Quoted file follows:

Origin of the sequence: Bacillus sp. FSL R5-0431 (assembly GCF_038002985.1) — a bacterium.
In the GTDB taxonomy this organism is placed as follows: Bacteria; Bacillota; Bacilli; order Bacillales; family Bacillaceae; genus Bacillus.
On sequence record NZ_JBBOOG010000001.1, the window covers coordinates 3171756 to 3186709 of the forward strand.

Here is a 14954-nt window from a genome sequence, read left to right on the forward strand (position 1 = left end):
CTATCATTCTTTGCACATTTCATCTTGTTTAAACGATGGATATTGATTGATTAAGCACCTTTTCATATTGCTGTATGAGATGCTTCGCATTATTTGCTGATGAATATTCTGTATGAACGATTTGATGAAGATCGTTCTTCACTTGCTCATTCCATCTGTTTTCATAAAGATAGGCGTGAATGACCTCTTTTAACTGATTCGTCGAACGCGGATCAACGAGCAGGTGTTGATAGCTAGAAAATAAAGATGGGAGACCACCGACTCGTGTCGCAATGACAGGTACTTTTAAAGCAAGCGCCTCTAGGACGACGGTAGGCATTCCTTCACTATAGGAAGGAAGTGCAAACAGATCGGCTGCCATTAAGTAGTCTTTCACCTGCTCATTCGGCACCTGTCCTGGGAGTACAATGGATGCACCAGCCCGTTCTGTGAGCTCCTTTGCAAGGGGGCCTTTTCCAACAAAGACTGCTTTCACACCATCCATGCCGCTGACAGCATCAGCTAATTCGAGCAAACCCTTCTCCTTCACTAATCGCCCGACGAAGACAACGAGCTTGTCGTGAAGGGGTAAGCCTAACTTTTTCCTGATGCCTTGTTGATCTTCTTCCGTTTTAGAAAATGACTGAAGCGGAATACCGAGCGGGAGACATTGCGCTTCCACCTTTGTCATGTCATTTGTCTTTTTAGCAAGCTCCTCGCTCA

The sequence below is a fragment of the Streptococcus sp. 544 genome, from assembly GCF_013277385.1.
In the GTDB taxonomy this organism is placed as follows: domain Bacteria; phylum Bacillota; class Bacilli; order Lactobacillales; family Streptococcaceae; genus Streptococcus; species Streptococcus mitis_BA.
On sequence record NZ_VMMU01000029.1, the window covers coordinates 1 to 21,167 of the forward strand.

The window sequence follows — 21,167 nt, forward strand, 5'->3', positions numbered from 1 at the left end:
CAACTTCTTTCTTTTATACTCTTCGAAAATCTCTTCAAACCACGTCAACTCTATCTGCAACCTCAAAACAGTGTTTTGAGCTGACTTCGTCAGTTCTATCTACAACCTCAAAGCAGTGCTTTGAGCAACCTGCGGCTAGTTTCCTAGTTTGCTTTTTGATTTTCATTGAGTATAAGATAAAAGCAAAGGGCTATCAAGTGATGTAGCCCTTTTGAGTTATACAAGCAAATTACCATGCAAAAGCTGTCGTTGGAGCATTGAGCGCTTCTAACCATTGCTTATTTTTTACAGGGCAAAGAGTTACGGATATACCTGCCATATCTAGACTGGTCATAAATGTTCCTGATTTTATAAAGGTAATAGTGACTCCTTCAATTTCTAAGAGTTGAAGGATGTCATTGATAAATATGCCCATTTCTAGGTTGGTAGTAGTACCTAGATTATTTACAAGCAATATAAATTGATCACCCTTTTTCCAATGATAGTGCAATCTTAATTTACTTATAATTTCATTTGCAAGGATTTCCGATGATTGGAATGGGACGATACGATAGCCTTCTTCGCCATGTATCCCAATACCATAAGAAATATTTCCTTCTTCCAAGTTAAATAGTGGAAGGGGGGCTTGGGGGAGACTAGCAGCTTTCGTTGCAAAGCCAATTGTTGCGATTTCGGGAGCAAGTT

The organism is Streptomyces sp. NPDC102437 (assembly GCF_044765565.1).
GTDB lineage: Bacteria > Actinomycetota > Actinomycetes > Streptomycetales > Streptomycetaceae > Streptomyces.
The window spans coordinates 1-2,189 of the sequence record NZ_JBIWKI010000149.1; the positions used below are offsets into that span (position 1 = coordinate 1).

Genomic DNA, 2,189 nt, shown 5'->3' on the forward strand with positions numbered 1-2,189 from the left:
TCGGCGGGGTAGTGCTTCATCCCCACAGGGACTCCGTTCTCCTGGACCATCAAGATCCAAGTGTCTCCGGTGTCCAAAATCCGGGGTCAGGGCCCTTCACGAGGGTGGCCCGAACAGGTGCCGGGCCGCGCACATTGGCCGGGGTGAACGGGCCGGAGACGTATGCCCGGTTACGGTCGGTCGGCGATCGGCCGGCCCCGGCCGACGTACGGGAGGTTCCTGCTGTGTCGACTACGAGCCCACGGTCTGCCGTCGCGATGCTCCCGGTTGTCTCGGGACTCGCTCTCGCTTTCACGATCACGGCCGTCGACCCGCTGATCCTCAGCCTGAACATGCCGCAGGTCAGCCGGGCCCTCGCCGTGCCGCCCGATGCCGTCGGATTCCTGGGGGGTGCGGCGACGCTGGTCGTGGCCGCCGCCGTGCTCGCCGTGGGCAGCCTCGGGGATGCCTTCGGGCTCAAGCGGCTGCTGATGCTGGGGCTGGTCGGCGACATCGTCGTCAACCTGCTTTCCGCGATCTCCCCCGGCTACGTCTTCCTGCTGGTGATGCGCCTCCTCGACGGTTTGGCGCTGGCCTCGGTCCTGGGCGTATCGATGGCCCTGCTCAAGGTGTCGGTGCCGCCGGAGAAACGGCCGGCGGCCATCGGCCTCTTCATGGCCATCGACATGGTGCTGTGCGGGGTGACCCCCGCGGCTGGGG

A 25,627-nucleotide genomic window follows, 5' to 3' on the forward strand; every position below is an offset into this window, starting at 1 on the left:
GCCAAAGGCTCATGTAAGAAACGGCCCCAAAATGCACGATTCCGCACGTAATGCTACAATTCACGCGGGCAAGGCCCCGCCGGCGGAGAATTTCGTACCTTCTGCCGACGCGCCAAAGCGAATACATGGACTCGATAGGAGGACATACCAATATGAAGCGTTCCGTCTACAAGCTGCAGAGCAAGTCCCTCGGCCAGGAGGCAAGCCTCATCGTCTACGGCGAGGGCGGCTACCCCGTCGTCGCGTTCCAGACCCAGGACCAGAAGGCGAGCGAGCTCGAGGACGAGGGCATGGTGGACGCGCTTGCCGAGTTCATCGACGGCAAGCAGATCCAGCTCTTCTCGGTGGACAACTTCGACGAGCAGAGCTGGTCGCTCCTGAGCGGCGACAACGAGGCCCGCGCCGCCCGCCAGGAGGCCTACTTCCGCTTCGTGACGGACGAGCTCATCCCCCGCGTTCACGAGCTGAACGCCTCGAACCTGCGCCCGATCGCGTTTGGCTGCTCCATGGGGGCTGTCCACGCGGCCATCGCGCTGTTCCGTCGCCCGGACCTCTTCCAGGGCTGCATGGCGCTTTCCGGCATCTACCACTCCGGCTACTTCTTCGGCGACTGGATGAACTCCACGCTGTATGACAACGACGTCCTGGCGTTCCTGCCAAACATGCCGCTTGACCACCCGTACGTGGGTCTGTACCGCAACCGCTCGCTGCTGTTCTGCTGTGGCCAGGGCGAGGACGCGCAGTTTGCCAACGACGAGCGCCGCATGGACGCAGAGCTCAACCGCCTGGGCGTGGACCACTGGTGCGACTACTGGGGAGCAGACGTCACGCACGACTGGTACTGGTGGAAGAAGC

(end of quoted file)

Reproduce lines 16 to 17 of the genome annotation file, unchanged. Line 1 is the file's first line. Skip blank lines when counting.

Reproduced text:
A 25,627-nucleotide genomic window follows, 5' to 3' on the forward strand; every position below is an offset into this window, starting at 1 on the left:
GCCAAAGGCTCATGTAAGAAACGGCCCCAAAATGCACGATTCCGCACGTAATGCTACAATTCACGCGGGCAAGGCCCCGCCGGCGGAGAATTTCGTACCTTCTGCCGACGCGCCAAAGCGAATACATGGACTCGATAGGAGGACATACCAATATGAAGCGTTCCGTCTACAAGCTGCAGAGCAAGTCCCTCGGCCAGGAGGCAAGCCTCATCGTCTACGGCGAGGGCGGCTACCCCGTCGTCGCGTTCCAGACCCAGGACCAGAAGGCGAGCGAGCTCGAGGACGAGGGCATGGTGGACGCGCTTGCCGAGTTCATCGACGGCAAGCAGATCCAGCTCTTCTCGGTGGACAACTTCGACGAGCAGAGCTGGTCGCTCCTGAGCGGCGACAACGAGGCCCGCGCCGCCCGCCAGGAGGCCTACTTCCGCTTCGTGACGGACGAGCTCATCCCCCGCGTTCACGAGCTGAACGCCTCGAACCTGCGCCCGATCGCGTTTGGCTGCTCCATGGGGGCTGTCCACGCGGCCATCGCGCTGTTCCGTCGCCCGGACCTCTTCCAGGGCTGCATGGCGCTTTCCGGCATCTACCACTCCGGCTACTTCTTCGGCGACTGGATGAACTCCACGCTGTATGACAACGACGTCCTGGCGTTCCTGCCAAACATGCCGCTTGACCACCCGTACGTGGGTCTGTACCGCAACCGCTCGCTGCTGTTCTGCTGTGGCCAGGGCGAGGACGCGCAGTTTGCCAACGACGAGCGCCGCATGGACGCAGAGCTCAACCGCCTGGGCGTGGACCACTGGTGCGACTACTGGGGAGCAGACGTCACGCACGACTGGTACTGGTGGAAGAAGC